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Some 62 people have applied for the position of tourist officer advertised by Westmeath County Council before Christmas.
GUMS, OTHERWISE known as the Galway University Musical Society present their 17th annual show, the Tony Award-winning Urinetown: The Musical, at the Black Box Theatre from Tuesday February 7 to Saturday 11.
The story of Patrick Gallagher is something that is truly heroic and is more likely to be seen on a silver screen, rather than coming from a west of Ireland town.
The outbreak of World War I brought to a head the divided camps among Irish nationalists, both of whom wanted Home Rule, or Independence, but both saw different ways to achieve it. Probably because of the large army presence in the town, and the natural benefits that the army brought to traders, as well as the family connections that had developed over the years between town and soldiers, the majority of people in Galway town favoured the British military approach.
A primary school in Co Mayo was the recent setting for the launch of the Junior Road Safety Officer scheme (JRSO) in Ireland and it is one of the first schools to sign up to this new initiative which captures the imagination of children while reinforcing the road safety message.
A new service, Dash, will allow students to get taxis even when they have no cash, bank card, or phone while ensuring the drivers get paid. Dash (Driving All Students Home) was created by NUI Galway final year Business Information Systems student Richie Commins and is currently available in Galway City and will be launched nationwide in January 2017.
A new report published by the GMIT Careers Office shows that 94 per cent of GMIT graduates are either in employment or further education, eight months after graduation: 55 per cent of GMIT graduates are in paid employment and 39 per cent are in further education.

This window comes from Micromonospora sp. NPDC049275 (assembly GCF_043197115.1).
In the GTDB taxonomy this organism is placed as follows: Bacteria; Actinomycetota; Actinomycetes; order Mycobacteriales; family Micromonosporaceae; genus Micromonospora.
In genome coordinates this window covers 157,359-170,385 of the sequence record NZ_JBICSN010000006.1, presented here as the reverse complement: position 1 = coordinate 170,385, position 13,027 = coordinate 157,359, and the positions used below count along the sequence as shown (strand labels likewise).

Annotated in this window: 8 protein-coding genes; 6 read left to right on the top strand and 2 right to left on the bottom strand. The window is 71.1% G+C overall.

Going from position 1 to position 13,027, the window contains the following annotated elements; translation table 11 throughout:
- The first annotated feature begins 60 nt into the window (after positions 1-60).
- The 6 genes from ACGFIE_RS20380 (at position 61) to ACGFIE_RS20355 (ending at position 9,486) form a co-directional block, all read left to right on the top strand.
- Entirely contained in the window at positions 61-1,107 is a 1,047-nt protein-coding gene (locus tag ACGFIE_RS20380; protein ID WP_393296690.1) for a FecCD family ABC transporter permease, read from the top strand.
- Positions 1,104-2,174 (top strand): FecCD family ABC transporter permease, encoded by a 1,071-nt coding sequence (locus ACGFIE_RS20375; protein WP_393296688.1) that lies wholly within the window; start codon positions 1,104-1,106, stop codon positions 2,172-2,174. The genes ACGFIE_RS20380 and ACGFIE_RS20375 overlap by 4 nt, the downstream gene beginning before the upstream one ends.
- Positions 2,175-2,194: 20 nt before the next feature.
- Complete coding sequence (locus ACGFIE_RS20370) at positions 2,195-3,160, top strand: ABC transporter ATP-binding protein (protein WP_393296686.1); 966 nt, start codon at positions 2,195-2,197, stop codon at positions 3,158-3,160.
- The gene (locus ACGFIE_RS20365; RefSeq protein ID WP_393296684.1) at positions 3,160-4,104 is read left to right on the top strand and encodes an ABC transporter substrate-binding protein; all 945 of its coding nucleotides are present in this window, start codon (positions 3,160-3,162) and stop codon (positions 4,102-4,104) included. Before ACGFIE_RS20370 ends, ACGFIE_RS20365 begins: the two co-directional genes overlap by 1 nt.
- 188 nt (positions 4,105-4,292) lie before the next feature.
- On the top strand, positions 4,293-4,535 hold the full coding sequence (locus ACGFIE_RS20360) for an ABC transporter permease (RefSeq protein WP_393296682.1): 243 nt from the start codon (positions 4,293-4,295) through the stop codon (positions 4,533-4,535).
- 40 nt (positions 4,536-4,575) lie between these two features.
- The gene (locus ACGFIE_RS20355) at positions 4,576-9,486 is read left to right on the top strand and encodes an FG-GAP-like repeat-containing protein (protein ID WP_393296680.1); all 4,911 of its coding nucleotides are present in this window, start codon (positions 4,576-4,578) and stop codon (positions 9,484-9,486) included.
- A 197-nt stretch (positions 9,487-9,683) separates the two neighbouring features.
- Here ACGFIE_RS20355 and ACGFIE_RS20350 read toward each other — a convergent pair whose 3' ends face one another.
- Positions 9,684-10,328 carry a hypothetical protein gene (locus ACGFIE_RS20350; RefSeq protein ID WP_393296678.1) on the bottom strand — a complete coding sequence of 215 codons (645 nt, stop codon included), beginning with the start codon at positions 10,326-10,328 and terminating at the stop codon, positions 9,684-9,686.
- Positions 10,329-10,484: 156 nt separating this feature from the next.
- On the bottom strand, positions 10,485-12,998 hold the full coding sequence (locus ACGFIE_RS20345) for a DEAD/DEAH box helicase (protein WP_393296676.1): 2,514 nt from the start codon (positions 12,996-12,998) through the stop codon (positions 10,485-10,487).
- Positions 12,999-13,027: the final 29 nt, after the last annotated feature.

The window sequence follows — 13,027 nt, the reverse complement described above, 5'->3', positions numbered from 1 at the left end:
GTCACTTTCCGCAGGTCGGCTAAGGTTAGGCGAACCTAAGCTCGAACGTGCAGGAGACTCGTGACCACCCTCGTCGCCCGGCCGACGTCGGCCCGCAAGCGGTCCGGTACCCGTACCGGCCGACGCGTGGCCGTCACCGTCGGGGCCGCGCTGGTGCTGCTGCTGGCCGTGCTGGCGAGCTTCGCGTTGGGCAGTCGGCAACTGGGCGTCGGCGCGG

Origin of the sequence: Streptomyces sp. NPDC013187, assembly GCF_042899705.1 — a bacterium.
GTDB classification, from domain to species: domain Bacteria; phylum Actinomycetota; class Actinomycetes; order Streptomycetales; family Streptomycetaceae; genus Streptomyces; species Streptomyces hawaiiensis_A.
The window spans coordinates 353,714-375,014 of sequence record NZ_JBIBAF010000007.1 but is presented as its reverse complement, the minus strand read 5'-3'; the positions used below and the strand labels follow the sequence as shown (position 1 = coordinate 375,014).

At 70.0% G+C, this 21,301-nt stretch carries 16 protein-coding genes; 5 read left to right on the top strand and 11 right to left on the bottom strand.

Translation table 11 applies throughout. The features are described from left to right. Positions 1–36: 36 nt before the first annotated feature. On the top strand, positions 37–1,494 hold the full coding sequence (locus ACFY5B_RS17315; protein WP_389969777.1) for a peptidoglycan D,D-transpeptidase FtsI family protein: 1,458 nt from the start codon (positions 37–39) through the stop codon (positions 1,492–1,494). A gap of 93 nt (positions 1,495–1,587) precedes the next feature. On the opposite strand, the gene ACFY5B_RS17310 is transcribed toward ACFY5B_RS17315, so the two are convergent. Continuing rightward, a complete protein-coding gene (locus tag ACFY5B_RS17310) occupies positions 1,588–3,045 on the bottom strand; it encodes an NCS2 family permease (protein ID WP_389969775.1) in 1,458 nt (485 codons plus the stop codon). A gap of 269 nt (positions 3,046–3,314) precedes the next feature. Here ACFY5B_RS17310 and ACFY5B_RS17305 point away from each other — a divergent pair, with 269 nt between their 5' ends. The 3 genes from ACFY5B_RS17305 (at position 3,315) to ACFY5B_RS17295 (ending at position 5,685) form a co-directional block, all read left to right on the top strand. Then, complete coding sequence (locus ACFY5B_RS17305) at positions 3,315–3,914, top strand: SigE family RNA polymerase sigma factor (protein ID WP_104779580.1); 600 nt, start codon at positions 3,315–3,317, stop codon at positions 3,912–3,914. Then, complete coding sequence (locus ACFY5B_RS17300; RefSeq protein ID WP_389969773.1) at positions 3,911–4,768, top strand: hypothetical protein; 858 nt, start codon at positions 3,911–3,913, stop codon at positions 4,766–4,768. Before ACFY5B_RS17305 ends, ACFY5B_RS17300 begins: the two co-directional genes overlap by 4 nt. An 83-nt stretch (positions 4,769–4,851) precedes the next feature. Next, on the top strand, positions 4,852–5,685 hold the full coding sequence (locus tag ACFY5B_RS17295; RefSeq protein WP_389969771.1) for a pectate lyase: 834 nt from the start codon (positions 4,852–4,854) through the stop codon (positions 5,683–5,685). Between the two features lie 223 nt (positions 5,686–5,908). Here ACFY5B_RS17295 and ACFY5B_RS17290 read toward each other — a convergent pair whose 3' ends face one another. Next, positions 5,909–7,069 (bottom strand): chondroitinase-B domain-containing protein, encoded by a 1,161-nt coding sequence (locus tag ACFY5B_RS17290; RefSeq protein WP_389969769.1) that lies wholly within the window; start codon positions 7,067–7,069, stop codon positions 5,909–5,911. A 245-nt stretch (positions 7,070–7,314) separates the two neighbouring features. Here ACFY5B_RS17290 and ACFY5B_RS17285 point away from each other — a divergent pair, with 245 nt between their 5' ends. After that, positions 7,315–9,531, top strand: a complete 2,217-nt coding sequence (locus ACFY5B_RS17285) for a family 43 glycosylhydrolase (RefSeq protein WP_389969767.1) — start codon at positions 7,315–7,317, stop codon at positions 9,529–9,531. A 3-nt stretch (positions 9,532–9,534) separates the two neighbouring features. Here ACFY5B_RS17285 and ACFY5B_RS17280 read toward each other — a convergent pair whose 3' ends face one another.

Galway soldiers will be heading on a new United Nations mission next week with the 54th Infantry.
As part of the 2016 Decade of Centenaries Public Engagement Programme, novelist, playwright and poet, Dermot Bolger is writer in residence at the National Museum of Ireland. The residency is a collaborative project between the National Museum of Ireland and Poetry Ireland. Finding A Voice: Dermot Bolger Writer in Residence aims to engage a wide range of audiences in themes and object histories that form the core of the museum's centenary exhibition Proclaiming A Republic: The 1916 Rising.
Apart from Irish nationalists believing that Home Rule would follow the war if they fought for Britain; or the Ulsterman's belief that after their sacrifice, Britain 'would see them right,' there were other reasons too, that drove young men into the British army at this perilous time in history. Men joined for heroic reasons. There were propaganda warnings that Irish women would be raped, land and farms confiscated, churches burnt and looted if Germany invaded Ireland as it had Belgium.